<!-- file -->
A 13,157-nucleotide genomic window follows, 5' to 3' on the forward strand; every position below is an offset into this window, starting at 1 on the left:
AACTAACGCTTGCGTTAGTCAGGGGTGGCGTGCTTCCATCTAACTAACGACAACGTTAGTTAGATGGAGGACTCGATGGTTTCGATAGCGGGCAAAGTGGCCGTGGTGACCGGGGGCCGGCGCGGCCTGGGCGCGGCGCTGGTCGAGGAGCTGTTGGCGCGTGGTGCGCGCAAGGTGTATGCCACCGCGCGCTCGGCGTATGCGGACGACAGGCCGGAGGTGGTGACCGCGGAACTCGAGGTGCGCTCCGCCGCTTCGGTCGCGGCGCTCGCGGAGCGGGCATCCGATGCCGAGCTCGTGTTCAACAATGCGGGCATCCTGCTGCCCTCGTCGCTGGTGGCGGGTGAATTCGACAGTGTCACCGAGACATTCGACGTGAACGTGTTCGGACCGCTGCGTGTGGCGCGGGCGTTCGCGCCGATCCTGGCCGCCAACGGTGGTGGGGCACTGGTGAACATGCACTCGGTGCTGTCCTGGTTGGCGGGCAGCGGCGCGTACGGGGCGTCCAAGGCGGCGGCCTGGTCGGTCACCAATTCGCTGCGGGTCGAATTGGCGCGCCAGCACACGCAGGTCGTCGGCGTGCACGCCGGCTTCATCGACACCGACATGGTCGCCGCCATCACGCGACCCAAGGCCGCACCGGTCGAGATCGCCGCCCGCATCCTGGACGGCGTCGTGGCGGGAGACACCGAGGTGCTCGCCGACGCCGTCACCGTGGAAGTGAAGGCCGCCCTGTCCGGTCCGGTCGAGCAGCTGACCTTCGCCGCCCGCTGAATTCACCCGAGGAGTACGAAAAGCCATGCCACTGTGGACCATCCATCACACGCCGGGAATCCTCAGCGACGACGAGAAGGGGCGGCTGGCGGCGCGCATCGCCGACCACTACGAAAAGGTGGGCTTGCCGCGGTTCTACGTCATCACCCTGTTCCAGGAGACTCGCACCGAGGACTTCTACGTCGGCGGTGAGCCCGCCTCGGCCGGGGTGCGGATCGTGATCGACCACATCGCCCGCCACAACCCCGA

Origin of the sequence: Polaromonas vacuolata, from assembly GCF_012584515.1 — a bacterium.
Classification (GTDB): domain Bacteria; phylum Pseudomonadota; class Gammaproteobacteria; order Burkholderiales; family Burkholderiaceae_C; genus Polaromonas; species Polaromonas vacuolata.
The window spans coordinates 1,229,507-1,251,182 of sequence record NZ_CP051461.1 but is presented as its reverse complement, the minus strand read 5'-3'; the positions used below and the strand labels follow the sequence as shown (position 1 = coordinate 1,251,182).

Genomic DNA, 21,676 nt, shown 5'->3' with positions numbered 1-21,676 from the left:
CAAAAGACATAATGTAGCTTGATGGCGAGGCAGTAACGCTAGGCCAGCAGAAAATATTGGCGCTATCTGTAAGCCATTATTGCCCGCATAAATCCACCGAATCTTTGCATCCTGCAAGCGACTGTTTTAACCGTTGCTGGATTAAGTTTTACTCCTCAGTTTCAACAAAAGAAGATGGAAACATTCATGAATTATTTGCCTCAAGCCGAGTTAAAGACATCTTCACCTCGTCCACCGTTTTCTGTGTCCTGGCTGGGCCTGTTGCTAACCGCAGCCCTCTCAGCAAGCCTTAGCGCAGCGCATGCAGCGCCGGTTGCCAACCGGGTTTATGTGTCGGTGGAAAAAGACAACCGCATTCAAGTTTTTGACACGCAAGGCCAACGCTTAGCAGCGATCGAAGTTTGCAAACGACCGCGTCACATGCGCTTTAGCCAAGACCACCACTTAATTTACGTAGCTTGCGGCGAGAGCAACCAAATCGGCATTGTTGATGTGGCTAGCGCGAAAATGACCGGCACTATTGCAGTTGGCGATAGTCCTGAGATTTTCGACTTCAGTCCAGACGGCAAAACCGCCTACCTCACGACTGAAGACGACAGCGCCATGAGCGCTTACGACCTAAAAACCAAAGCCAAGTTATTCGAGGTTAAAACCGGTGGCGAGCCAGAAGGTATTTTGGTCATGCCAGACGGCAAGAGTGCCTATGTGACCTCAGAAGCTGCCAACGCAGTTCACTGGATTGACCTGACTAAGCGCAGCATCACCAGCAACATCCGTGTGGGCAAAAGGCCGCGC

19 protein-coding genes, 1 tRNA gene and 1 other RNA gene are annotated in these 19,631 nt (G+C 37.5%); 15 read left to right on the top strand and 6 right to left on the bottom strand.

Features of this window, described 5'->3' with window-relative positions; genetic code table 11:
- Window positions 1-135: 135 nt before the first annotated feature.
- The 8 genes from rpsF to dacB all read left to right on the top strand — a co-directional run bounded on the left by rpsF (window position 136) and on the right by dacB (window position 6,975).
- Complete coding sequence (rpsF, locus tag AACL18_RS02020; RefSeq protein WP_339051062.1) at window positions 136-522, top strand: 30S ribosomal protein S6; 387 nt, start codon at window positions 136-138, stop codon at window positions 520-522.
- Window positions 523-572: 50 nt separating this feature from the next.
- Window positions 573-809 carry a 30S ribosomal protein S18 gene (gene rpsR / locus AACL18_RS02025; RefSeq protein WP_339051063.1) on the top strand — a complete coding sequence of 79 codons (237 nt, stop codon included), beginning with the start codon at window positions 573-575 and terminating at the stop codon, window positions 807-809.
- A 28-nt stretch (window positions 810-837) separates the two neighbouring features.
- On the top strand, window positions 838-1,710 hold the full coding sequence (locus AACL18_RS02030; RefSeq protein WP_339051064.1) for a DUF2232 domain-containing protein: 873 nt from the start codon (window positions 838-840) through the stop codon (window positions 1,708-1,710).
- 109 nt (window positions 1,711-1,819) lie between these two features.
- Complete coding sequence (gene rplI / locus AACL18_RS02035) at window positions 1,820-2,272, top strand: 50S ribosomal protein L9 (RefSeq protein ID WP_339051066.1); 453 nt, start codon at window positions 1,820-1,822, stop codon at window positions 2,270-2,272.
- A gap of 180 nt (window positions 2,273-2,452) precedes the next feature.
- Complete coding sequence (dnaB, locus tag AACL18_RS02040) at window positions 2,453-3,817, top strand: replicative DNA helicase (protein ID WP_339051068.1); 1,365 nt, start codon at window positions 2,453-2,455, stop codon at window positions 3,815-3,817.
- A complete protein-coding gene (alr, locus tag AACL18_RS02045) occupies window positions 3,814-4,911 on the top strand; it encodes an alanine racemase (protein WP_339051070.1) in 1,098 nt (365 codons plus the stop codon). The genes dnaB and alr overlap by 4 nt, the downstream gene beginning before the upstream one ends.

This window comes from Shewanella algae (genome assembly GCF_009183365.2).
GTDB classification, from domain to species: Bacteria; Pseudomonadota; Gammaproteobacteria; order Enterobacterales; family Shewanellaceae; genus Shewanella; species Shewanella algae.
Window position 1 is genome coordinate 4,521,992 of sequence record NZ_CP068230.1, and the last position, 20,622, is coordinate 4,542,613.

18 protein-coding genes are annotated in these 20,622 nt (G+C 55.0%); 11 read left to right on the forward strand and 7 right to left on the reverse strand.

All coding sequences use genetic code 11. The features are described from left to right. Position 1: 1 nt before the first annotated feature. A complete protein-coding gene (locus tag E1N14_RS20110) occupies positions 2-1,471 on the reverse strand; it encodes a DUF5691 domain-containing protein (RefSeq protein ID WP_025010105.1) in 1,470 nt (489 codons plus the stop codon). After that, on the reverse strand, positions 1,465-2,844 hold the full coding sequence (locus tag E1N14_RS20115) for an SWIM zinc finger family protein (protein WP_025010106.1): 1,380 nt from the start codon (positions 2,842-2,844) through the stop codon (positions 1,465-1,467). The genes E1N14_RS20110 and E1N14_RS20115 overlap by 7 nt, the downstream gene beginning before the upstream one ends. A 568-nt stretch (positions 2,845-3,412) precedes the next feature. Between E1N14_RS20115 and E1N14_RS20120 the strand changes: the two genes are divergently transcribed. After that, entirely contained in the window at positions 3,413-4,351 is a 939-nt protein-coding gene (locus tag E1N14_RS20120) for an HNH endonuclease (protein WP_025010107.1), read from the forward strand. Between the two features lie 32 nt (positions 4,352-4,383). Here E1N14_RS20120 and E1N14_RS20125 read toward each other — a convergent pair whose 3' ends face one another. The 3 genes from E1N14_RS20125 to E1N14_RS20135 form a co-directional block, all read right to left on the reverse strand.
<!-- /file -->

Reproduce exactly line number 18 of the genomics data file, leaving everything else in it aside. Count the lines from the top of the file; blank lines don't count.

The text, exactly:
- Complete coding sequence (gene rplI / locus AACL18_RS02035) at window positions 1,820-2,272, top strand: 50S ribosomal protein L9 (RefSeq protein ID WP_339051066.1); 453 nt, start codon at window positions 1,820-1,822, stop codon at window positions 2,270-2,272.